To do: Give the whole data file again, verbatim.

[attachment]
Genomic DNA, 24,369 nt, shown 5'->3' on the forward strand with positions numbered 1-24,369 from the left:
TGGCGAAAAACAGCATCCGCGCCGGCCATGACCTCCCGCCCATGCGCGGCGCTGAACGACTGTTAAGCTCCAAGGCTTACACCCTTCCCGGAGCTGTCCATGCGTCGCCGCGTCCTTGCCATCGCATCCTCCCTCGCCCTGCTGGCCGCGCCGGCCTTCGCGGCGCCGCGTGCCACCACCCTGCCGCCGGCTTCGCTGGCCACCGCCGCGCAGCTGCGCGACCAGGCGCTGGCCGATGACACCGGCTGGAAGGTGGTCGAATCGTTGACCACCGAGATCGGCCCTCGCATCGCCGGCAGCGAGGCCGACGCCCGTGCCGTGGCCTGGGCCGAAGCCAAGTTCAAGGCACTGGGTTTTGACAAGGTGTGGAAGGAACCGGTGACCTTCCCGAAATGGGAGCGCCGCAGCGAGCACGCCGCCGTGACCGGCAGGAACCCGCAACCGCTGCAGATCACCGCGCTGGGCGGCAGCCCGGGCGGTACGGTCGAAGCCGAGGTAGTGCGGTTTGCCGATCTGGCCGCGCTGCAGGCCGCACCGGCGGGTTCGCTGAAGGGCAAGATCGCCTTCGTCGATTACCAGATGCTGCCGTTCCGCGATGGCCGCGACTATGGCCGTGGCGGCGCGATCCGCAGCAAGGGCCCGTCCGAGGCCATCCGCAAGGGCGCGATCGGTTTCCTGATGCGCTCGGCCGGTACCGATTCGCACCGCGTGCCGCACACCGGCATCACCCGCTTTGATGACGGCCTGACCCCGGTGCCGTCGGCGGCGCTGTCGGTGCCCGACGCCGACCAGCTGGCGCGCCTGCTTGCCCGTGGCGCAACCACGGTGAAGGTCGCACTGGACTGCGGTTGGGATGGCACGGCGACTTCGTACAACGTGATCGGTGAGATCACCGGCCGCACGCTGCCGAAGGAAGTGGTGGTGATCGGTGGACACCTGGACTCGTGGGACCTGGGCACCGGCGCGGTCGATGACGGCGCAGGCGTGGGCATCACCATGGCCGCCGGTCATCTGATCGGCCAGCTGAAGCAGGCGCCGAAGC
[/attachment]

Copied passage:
Genomic DNA, 24,369 nt, shown 5'->3' on the forward strand with positions numbered 1-24,369 from the left:
TGGCGAAAAACAGCATCCGCGCCGGCCATGACCTCCCGCCCATGCGCGGCGCTGAACGACTGTTAAGCTCCAAGGCTTACACCCTTCCCGGAGCTGTCCATGCGTCGCCGCGTCCTTGCCATCGCATCCTCCCTCGCCCTGCTGGCCGCGCCGGCCTTCGCGGCGCCGCGTGCCACCACCCTGCCGCCGGCTTCGCTGGCCACCGCCGCGCAGCTGCGCGACCAGGCGCTGGCCGATGACACCGGCTGGAAGGTGGTCGAATCGTTGACCACCGAGATCGGCCCTCGCATCGCCGGCAGCGAGGCCGACGCCCGTGCCGTGGCCTGGGCCGAAGCCAAGTTCAAGGCACTGGGTTTTGACAAGGTGTGGAAGGAACCGGTGACCTTCCCGAAATGGGAGCGCCGCAGCGAGCACGCCGCCGTGACCGGCAGGAACCCGCAACCGCTGCAGATCACCGCGCTGGGCGGCAGCCCGGGCGGTACGGTCGAAGCCGAGGTAGTGCGGTTTGCCGATCTGGCCGCGCTGCAGGCCGCACCGGCGGGTTCGCTGAAGGGCAAGATCGCCTTCGTCGATTACCAGATGCTGCCGTTCCGCGATGGCCGCGACTATGGCCGTGGCGGCGCGATCCGCAGCAAGGGCCCGTCCGAGGCCATCCGCAAGGGCGCGATCGGTTTCCTGATGCGCTCGGCCGGTACCGATTCGCACCGCGTGCCGCACACCGGCATCACCCGCTTTGATGACGGCCTGACCCCGGTGCCGTCGGCGGCGCTGTCGGTGCCCGACGCCGACCAGCTGGCGCGCCTGCTTGCCCGTGGCGCAACCACGGTGAAGGTCGCACTGGACTGCGGTTGGGATGGCACGGCGACTTCGTACAACGTGATCGGTGAGATCACCGGCCGCACGCTGCCGAAGGAAGTGGTGGTGATCGGTGGACACCTGGACTCGTGGGACCTGGGCACCGGCGCGGTCGATGACGGCGCAGGCGTGGGCATCACCATGGCCGCCGGTCATCTGATCGGCCAGCTGAAGCAGGCGCCGAAGC